The Things We Leave Out

“What an odd thing a diary is; the things you omit are more important than those you put in.” Simone de Beauvoir

I have four blogs left to write; when I saw this quote, I really stopped to think about what I hadn’t written about yet.

There are lots of near death stories: swimming topless in Lake Sakakawea with a bunch of girls, while our friend (as a joke) drove the boat away, as I dog paddled frantically to stay afloat.  Jumping off of the catwalk into the middle of the river because my boyfriend told me he would hold my hand and then let go. Was it an omen for the marriage? Riding with same boyfriend in his car, spinning “cookies” on the lake as the ice made cracking sounds below us…. I survived those times.

I have always loved to hostess parties and there were a couple of great ones, including my friends 16th birthday (the friend who drove the boat away in the above paragraph), which I talked my folks into letting me have at the farm. When the bars closed, adults joined us, going into the house to visit with my parents. Finally at 2:00 Mom asked me to tell everyone to leave. My parents didn’t drink; I don’t know what they were thinking. I got up the next morning and my sister Lisa was out with a garbage bag, picking up the beer cans. I went out to help and she said she had found one sock and one pair of underwear underneath the grain truck.

My 16th was really fun. I took all of my birthday money (sorry Grandma) and talked my cousin into buying a keg. It fit perfectly in my car where the spare tire was supposed to go. It was an old station wagon my Dad was letting me drive, after I rolled my first car. The party was a huge success.  The police raided it, but I don’t think they really expected us to leave; they just enjoyed watching us run. Some of us girls camped out in the station wagon. Our friend Clyde, showed us a safe place to park, where he didn’t think anyone would bother us. I shudder to think of our naiveté; It never occurred to me that someone would think of bothering us. The next morning, we went in to town early to have breakfast. I remember the looks on the early risers, as we crawled out of that car. We looked wild; we really weren’t.

I have left out many stories that I could use to prove a point or validate a decision I made, but they involve other people, so I hold those back, from you my diary.

I haven’t shared, in much detail at all until now, how incredibly much it has hurt me, that there are friends and family members whose disapproval of my blog sometimes weighs me down like a layer of dirt guilt. The violation of my youth is enough; the missing support adds to the pain and is harder to put away when it is current. Don’t ever doubt that those of you, who have supported me with your kindness, will ever be forgotten by me.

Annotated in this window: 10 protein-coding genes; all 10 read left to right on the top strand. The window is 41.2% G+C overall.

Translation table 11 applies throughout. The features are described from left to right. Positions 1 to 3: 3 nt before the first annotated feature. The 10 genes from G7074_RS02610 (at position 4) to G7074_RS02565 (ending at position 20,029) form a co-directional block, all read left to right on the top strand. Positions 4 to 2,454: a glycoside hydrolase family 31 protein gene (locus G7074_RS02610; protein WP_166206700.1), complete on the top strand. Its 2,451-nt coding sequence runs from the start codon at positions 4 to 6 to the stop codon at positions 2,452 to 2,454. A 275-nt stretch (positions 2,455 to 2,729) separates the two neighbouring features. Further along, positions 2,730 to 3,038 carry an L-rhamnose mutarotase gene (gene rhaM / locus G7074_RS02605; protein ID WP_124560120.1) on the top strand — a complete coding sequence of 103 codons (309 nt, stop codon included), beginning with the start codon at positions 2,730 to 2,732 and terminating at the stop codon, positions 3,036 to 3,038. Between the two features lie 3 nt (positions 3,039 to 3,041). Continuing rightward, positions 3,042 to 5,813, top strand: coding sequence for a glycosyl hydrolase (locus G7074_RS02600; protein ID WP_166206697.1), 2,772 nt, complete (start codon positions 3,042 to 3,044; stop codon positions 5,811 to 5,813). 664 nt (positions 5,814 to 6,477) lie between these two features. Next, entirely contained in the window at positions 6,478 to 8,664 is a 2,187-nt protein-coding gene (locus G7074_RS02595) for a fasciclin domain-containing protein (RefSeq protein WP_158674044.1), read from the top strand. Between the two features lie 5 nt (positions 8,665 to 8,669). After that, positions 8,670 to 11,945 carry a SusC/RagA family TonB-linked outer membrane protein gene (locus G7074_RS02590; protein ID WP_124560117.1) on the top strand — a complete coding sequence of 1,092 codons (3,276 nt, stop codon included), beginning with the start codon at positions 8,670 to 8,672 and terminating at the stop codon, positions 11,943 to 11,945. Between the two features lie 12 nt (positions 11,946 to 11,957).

Some of my greatest disappointments were women in my life who betrayed me. Men I was trained to expect it from, but not the girlfriends I trusted. I wished women were more supportive of each other, more honest and less bitchy. We tend to be our own worst enemies sometimes. It is hard to fight the peer pressures and spousal pressures, but I’m hopeful we are learning. Loyalty is priceless; let’s keep learning.

There are other things I wouldn’t put in a diary and wouldn’t write to you; moments of bad decisions, shame, and things that don’t need to be remembered. Posterity, how do we want to be remembered? I told my oldest son one day, “When you get up to do my eulogy, don’t put me on a pedestal and make me sound like someone I’m not. Tell the truth.” He grinned and said, “Don’t worry Mom, I won’t, and I will tell the truth” Now I am worried.! 🙂

I don’t know if anything I have left out is more important than anything I’ve said. What’s important is the outcome: a life well lived, a family well loved, gratefulness for friends, and hopefully a dog, or granddogs, and a bottle of wine.




Surviving Divorce.

Writing about divorce is as personal to me as writing about abuse or death.  It sends a weight to the pit of my stomach.  I don’t write other people’s stories and that’s why I’m cautious about this subject.  There wasn’t just me.  There was a spouse and there were children.  Little children who deserved better.

When we pick spouses, we base that decision on many things, love, lust, need, fear, compatibility, escape, ambition, life goals, family suitability… When you are young, I had just turned 19, you don’t know yourself and you certainly are clueless about who you will become.  The newsflash is your intended spouse has the same feelings.  You start out with plans and they go awry, you fight, and pout and beg; there are a few good weeks, and the cycle starts over again.  Eventually someone says enough, or one or both of you make decisions that most people can’t come back from.

When my first marriage ended, I told the children.  One was very young, one was happy go lucky, and one cried and told me it was his fault.  When I assured him that it wasn’t, he said, “Mom, I’ve been praying to God, that you and Dad would get divorced.”  I knew that I didn’t have a choice, no child should bare that kind of responsibility, to want to protect his family so much that he should be pushed to pray for a divorce, in order to have peace.

No one starts out in a marriage planning on a divorce. We all start out wide eyed and innocent, hoping.. no planning…. on the best.  We bring children into it and sometimes we fail.  Typically it’s not just one spouse who fails, both play a part,  I firmly believe though that one person can’t make a marriage work by themselves, not year after year.  There has to be a commitment by both to the marriage, to the family and to the commitment.  In a bad marriage there is no  50/50, it’s 75/20 or sometimes even 90/10, but that isn’t sustainable without someone’s hurt getting too deep.